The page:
stream of consciousness

Here’s what’s on my mind this morning:

  • It’s Finals Day for the Christianity and Culture class I’m teaching at Pepperdine. Going to class of any kind in July from 11:30 – 1:45 every day is likely to feel a bit like a sentence or Traffic School at times. My hope is that somewhere along the way, something of lasting value was imparted to the 27 students I’ve spent much of the last four weeks with.
  • College students are smart, fun, insightful, and full of hope. I love being around them. I feel about the future of America having been around these young people for a month.
  • I’m teaching in the same classroom in which I sat at the feet of Tom Olbricht for Religion 101 as a Freshman at Pepperdine in 19(really, is the year important?).
  • Speaking of the awesomeness of college students, how about these two remarkable college students that comprise the two person band, Jack + Eliza. If you are looking for clean, happy, summery, 60’s-like style sunshine pop composed and recorded this year—this is really remarkable throwback stuff for 2 college kids. There’s a little Beach Boys, a little Beatles, a little Mamas and Papas and some other stuff in there. I’ve embedded a video of one of their songs at the bottom. My favorite of theirs is either Oh No, Quarter Past the Hour, or So Open (especially the chorus). Their debut album comes out in August.
  • Those Planned Parenthood videos. Good God (literally).
  • If you are looking for some solid thinking on such matters and others from a serious academic who writes with the church in mind, let me recommend Ron Highfield’s blog to you. Full disclosure: He is a friend and former professor.
  • I’ve upgraded to Windows 10, and so far, I love it. Cortana is a great add, the start menu is back, Jack, but in a snazzier, more helpful layout. But, to me, the big plus is the replacement of Internet Explorer with the Edge Browser. It is simple, highly intelligent, and VERY fast. Props to Microsoft for making a legitimately better product that I can already tell is more stable than Windows 8 or 8.1.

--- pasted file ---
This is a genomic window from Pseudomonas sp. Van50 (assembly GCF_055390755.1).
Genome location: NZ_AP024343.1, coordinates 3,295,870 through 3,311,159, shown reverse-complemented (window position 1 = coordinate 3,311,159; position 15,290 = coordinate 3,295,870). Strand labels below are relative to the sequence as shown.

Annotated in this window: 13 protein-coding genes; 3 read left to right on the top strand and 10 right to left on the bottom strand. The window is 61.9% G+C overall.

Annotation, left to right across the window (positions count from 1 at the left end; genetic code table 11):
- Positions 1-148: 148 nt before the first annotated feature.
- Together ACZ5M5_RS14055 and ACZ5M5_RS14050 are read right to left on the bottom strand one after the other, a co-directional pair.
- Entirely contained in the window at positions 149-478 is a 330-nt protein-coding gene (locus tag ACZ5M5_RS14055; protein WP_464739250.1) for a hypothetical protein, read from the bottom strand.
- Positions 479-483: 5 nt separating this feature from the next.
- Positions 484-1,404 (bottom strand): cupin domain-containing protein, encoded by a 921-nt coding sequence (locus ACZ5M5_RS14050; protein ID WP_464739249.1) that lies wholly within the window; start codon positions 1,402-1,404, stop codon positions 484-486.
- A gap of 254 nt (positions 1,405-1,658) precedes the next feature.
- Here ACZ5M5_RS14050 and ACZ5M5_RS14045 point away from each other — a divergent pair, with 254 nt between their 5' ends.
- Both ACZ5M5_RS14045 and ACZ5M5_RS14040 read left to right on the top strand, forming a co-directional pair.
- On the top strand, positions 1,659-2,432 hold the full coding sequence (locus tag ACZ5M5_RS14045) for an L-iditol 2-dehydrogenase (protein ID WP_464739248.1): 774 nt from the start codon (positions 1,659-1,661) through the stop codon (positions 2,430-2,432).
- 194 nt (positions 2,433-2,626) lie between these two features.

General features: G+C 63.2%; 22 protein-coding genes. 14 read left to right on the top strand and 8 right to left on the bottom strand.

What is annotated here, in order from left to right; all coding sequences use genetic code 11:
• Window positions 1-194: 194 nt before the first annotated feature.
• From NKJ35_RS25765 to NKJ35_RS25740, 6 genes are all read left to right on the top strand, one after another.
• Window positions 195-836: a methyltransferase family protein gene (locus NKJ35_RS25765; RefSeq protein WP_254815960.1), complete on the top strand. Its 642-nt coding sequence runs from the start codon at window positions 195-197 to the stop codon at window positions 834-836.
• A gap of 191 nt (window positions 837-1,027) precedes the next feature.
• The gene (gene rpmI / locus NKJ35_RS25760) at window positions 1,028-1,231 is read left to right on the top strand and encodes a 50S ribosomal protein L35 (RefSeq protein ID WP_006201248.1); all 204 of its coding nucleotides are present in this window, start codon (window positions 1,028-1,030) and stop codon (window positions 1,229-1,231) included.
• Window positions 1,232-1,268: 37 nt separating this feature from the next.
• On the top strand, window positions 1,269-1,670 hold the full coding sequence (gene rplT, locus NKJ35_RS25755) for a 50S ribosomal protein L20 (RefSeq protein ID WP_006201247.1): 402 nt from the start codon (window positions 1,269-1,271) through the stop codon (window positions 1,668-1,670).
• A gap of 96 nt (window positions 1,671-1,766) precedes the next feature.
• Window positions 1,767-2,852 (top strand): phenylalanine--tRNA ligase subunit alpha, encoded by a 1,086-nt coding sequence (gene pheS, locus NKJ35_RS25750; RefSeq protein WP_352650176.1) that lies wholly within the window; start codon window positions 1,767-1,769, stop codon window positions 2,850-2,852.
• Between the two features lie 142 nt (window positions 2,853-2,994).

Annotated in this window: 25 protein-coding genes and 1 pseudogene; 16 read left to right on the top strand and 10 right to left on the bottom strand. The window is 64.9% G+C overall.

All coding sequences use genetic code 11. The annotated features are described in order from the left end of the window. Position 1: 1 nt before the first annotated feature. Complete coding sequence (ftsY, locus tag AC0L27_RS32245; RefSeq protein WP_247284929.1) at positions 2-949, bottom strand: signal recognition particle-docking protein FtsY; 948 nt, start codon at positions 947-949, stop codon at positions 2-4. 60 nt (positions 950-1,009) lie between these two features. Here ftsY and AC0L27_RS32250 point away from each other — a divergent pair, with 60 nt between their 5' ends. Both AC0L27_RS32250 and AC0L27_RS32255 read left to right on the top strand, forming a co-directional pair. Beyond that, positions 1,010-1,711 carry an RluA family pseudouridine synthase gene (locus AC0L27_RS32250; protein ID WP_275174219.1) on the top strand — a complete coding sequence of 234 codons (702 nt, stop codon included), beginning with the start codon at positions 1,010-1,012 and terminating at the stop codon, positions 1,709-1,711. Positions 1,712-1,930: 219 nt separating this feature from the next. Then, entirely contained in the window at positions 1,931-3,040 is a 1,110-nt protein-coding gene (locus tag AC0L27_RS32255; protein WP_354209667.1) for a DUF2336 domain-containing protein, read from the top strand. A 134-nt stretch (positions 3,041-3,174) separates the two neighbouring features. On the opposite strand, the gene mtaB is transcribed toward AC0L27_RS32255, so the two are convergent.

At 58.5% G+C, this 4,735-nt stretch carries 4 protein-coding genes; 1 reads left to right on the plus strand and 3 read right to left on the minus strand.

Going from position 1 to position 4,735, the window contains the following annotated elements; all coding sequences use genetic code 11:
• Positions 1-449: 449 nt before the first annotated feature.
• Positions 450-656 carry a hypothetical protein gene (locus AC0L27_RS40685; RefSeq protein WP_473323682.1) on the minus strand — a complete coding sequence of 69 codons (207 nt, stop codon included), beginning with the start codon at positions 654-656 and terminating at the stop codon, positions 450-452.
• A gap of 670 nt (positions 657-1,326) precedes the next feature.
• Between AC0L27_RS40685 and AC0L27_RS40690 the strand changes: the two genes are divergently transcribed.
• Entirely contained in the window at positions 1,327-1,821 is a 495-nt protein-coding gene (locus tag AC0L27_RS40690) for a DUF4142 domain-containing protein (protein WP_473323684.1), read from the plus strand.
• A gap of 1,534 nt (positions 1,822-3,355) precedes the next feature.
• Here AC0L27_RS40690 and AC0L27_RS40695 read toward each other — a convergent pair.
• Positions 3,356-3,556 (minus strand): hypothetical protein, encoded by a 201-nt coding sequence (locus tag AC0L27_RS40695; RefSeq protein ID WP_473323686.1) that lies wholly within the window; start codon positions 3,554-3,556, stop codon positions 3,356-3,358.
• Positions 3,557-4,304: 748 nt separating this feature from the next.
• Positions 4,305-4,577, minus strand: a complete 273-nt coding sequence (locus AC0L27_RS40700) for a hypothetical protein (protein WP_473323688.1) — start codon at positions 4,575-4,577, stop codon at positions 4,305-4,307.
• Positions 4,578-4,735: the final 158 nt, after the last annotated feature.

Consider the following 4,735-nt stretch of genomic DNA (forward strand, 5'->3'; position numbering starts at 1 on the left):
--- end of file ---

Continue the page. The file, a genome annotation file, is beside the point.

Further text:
• Time for you Apple shills to wake up!
  • I’ve been trying to eat more fish since I’ve been up here. So far, I’ve only been able to get into Fish and Chips, and shrimp. It doesn’t really fill me up. Is that just me—or is that the way it’s supposed to be?
  • Some quotes from the readings for the class I’ve been teaching you mind find thought-provoking:
  • “There is, for example, almost no example in history of a sensitive or understanding approach to an invasive nation that successfully staved off a war in the long run. This seems to have been as true for Rome and Carthage, Athens and Sparta, the Allied Powers and the Central Powers of World War I, or the Allied Powers and the Axis Powers of World War II. On the contrary, history is filled with examples of democratic countries trying unsuccessfully to stave off conflict with invasive nations by trying to appease them. Furthermore, this reluctance of democracies to go to war against totalitarian nations is identical to the reluctance of members of any family, marriage, partnership, or institution to stand up to the “troublemaker.” And in institution after institution the invasive forces get their way because of a lack of “stamina” that is hard to muster up in the “peace-loving.” The institution can be a church or synagogue, a stock market firm, a privately owned business, psychotherapy, the courts, or an academic institution.”